Michael Noonan, PhD

Professor of Animal Behavior



Direction and Reliability of Head Tilt in Humans

Putnam, S., Noonan, M., Bellia, C. & Previc, F. H. Direction and Reliability of Head Tilt in Humans. Laterality 1, 153–160 (1996).

It has been proposed that asymmetry in the inner ear underlies various manifestations of brain-behavior asymmetry in the human. Specifically, Previc (1991) argued that an otolith imbalance manifests itself in an asymmetrical head posture, and later (1994) suggested that head tilt may be consonant with other measures of human laterality. The present study tested the reliability of head tilt across days and assessed its relationship with handedness, footedness, and eyedness. As in Previc’s earlier studies, a majority of our subjects tilted rightward. Head tilt proved to be highly stable across days but was not correlated with the other laterality measures. These findings suggest that head tilt may reflect an underlying asymmetric substrate which appears not to be directly related to other measures of cerebral hemispheric dominance.

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Earedness (Ear Choice in Monaural Tasks)

Noonan, M. & Axelrod, S. Earedness (Ear choice in monaural tasks): Its measurement and relationship to other lateral preferences. Journal of Auditory Research, 1981, 21, 263-277.

We report the results of studies in which ear preference was measured, including an investigation of lateral preferences in telephone use, and of studies determining whether differential ear preferences would be elicited by verbal and by musical stimuli. In devising the tasks and testing environment, we took care to minimize the influences of (1) other lateral preferences, e.g., handedness and footedness, which might have operated if S had to handle the sound source, or had to stoop or lean to listen to it; and (2) asymmetries in the environment which might have induced S to favor a particular body orientation.

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On the Laterality of Psychogenic Somatic Symptoms

Axelrod, S., Noonan, M. & Atanacio, B. On the laterality of psychogenic somatic symptoms. Journal of Nervous and Mental Disease, 1980, 168, 517-525.

Tabulation of cases reported in the literature of unilateral psychogenic somatic symptoms revealed that more symptoms were on the left side of the body than on the right; this result, although falling short of statistical significance, is consistent with recent reviews of hospital records by Stern and by Galin et al. A review of organic diseases and traumata for which lateral preferences have been reported, and a retrospective study of hospital emergency room records, provided no evidence for the hypothesis that the left-sided predominance of psychogenic symptoms is underlain by a generalized greater vulnerability of the left side to organic pathologies. The status of three other explanations for the asymmetrical incidence of psychogenic symptoms is discussed.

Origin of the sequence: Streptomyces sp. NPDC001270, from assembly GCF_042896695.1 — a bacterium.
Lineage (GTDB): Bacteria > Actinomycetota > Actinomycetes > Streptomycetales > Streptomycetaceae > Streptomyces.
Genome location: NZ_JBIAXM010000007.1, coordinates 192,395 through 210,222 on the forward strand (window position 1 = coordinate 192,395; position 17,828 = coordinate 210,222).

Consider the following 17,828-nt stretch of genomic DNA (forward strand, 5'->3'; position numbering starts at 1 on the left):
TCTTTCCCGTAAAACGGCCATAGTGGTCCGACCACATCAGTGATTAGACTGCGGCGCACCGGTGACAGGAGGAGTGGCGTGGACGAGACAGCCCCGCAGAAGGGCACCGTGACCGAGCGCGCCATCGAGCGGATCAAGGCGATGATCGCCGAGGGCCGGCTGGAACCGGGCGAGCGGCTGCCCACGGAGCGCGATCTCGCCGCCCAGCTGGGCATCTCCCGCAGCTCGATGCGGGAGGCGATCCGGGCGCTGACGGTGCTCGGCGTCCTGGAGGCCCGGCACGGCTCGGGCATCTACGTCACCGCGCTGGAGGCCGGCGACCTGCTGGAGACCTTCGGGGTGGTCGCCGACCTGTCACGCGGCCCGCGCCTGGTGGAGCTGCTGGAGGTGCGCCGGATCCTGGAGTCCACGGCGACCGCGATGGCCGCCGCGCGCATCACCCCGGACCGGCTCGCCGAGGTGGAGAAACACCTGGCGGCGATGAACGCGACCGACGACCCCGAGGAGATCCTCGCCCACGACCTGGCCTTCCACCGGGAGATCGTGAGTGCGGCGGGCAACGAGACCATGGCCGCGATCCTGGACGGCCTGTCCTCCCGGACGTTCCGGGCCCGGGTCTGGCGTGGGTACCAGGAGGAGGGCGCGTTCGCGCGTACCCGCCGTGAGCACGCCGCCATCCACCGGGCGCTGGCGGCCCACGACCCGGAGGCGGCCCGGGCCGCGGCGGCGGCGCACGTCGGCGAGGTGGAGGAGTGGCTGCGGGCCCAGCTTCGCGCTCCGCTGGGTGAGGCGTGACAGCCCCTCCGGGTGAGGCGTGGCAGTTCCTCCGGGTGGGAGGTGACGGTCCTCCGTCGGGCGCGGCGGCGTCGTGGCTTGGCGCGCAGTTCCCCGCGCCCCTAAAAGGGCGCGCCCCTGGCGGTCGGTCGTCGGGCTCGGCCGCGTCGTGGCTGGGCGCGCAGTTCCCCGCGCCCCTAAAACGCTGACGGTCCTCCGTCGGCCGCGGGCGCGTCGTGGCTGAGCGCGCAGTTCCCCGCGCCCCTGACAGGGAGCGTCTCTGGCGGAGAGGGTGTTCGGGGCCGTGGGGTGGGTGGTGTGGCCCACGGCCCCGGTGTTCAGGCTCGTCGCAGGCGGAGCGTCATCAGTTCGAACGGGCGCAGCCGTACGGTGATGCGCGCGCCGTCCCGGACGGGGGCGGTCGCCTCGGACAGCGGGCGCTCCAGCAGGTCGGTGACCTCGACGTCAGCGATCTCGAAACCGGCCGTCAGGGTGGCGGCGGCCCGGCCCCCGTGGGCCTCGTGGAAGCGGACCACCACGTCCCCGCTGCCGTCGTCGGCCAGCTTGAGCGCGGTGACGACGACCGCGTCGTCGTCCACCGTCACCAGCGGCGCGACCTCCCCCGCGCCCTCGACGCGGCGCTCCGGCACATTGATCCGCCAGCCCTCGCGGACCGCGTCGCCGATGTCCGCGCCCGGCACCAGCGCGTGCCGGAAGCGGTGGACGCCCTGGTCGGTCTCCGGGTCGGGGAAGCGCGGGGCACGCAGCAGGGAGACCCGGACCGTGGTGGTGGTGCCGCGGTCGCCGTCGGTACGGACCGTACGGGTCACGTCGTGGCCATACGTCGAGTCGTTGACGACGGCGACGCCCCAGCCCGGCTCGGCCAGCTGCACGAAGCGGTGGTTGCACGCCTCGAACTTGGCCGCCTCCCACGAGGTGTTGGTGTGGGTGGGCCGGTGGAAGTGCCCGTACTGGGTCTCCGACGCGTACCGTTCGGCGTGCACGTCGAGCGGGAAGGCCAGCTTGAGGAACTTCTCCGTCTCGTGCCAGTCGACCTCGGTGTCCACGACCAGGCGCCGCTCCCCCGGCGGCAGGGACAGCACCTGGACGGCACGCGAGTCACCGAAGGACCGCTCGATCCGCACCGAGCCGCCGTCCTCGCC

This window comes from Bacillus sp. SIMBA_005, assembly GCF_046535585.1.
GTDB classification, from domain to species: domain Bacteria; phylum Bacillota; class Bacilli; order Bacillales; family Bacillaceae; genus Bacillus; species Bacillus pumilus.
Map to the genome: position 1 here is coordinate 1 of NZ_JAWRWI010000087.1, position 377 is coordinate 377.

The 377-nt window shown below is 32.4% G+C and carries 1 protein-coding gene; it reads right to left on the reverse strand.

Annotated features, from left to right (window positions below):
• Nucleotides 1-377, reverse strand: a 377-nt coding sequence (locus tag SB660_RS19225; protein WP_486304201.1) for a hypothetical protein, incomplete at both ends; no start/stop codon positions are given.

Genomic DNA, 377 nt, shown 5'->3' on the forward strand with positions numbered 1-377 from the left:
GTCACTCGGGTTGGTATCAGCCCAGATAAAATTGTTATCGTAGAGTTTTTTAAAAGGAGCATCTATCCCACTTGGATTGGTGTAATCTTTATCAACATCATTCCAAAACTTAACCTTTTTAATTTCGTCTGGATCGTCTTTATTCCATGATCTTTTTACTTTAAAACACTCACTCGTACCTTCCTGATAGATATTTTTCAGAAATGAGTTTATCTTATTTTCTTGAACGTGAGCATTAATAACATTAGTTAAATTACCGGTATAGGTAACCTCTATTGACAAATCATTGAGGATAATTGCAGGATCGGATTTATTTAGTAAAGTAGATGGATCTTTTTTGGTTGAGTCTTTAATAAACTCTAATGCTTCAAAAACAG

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Classification of Random Forms and Distortions Presented to the Left or Right Visual Field

Axelrod, S., Leiber, L. & Noonan, M. Classification of random forms and distortions presented to the left or right visual field. Perceptual & Motor Skills, 1978, 47, 615-621.

Twenty right-handed undergraduate men were taught in free vision to categorize distortions of prototypic random forms and were then tested in a Go/No Go task with lateralized tachistoscopic presentations of previously sorted (old) distortions, new distortions, the prototypes, and unrelated forms. Accuracy of performance on positive items increased in the order New < Old < Prototype. More false alarms occurred to unrelated items in the right than in the left visual field, suggesting that the trace systems generated during training had different characteristics in the two hemispheres.

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